Windows on an Artist's World

WHEN I go to New York City to visit friends, a walk on Madison Avenue is a stimulating change from my daily walk at home in the Adirondack Mountains where the glimpse of a pileated woodpecker or a bald eagle may be the most exciting event in a season.

On Madison Avenue's gallery row, one can always spot interesting works of art by the masters and by artists with ambitions to become household names. On a recent walk, I became captivated by Walter Cade's paintings of windows. I looked and went back to look again and speak to the artist.

The paintings shown were all sparse, tightly painted acrylic representations of windows. Most windows were of urban dwellings, not of shops or offices. Although few figures appeared, several of the paintings gave off a warm and homely glow.

The absence of figures, the somewhat stark compositions, and the realist technique make one think of the paintings of Edward Hopper like "Sunday Morning." But while Hopper seems to be saying "Look at this whole scene, which I have represented at this particular moment," Cade is saying, "Here is what I saw on this street - what I focused my vision upon."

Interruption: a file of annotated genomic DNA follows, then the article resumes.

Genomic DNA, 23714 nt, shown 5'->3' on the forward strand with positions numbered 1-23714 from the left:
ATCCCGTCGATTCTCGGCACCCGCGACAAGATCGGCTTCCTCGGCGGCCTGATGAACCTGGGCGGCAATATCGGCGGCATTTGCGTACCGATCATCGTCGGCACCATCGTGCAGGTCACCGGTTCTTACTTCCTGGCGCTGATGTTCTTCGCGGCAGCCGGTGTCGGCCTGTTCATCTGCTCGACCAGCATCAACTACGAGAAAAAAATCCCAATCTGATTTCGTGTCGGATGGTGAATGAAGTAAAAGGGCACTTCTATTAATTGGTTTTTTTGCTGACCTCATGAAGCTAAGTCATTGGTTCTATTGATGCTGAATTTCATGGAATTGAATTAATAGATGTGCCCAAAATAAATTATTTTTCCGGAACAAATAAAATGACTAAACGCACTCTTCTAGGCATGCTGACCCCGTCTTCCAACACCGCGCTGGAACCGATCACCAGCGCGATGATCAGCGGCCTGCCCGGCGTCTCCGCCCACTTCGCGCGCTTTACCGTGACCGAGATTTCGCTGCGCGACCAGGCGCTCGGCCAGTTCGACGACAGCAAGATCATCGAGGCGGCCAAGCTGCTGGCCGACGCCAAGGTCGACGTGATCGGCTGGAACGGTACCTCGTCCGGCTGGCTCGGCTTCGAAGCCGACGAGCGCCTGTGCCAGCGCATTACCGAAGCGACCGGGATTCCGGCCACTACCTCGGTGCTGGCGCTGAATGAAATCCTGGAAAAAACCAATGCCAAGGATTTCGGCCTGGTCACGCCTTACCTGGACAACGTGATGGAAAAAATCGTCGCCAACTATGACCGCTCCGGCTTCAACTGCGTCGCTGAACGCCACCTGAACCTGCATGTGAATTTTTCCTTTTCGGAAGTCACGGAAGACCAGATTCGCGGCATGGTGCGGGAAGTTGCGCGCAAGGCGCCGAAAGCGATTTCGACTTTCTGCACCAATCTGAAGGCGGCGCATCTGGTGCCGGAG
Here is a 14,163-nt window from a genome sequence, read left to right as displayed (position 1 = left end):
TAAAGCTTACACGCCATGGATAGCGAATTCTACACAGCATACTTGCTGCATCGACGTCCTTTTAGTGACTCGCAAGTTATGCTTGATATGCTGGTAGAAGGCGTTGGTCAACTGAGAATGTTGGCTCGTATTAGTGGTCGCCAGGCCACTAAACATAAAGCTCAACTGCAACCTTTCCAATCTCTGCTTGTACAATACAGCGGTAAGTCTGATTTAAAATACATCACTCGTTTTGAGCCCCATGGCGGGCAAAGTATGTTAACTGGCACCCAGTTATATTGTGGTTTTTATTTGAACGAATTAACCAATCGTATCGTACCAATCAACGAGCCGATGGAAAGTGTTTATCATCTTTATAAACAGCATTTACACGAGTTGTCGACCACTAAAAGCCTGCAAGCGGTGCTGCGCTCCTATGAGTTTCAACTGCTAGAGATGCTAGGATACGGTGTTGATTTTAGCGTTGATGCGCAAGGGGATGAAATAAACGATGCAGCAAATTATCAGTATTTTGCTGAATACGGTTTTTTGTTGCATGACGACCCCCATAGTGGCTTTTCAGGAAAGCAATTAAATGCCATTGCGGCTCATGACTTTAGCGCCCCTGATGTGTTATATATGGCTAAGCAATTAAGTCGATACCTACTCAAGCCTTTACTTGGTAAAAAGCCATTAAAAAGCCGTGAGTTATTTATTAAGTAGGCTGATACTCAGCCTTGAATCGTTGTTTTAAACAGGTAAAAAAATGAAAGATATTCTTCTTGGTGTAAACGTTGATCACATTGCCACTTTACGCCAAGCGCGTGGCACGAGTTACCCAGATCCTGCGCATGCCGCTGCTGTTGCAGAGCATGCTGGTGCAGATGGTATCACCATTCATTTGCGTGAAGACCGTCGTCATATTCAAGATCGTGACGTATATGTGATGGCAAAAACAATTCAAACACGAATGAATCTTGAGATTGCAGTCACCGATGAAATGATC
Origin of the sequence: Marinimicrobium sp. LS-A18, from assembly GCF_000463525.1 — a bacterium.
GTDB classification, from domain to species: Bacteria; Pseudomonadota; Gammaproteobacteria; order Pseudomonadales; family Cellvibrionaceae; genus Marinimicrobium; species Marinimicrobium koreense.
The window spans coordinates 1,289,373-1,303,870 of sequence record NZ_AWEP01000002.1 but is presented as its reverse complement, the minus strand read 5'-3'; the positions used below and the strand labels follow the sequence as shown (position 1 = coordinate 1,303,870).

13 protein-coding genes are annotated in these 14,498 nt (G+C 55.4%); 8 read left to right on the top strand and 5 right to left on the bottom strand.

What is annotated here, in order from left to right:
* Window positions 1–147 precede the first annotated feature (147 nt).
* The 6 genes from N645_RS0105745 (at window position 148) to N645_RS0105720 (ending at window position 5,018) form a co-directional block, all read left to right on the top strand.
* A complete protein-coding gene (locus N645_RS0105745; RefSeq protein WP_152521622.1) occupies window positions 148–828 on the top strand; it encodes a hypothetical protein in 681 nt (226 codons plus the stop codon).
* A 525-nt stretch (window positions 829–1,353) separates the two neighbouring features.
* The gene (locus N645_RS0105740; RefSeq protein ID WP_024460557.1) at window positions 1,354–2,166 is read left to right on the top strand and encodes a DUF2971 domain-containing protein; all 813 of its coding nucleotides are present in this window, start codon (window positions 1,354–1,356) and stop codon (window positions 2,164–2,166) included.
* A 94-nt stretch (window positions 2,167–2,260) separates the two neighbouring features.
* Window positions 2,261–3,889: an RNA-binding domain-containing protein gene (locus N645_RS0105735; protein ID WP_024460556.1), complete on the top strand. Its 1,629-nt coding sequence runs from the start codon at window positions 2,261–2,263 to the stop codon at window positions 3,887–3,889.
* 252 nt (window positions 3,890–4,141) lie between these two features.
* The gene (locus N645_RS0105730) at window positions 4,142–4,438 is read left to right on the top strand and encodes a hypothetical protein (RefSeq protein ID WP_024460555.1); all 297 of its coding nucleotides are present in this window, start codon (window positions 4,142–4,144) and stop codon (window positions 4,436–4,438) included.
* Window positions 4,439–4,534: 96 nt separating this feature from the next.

Cade's painting, "Honeymoon for Two," makes this case. These windows belong to a beach resort. There is an implied irony in the title because, although the beach, the towel, and umbrella are expected, there is only one figure in the scene, the standing man.

An unseen "viewer" stands in front of the center window, which reflects the scene as a whole. As his vision shifts, left and then right, the umbrella's place shifts. In the final window, which is cut off, it no longer appears, and the inside of the room is dark. Cade says that the window reflections exemplify a dreamlike state in which things that are, are not. These windows suggest a sort of endless, aimless progression.

A more urban set of windows appears in "The Light at the End of the Ju-Ju Tunnel: Elizabeth Eames' Smile."

Cade explained that the painting names, however long, are important since they initiate the viewer's dialogue with the painting. He feels that what he puts on the canvas is a beginning, and each viewer finishes the work for himself by giving it attentive consideration.

Of course, the tunnel in the painting is symbolic; a ju-ju, according to the artist, is an African spirit. In the left-hand window we see a shadow tunnel created by the shaft of light coming from a window on the opposite side of the room. The right-hand window shows an empty rocking-chair and a photo on the wall behind it. At this point, Cade brings us to his friend, the Elizabeth Eames of the title. She gave him a poster that intrigued him so much that he divided it and constructed two collages from the

halves. The photo on the wall is of one of those collages.

Like Cade's windows, art gives back a reflection of its maker's personal view and something of the times in which he lives. These windowscapes could not have been painted at any other period or by any other artist.

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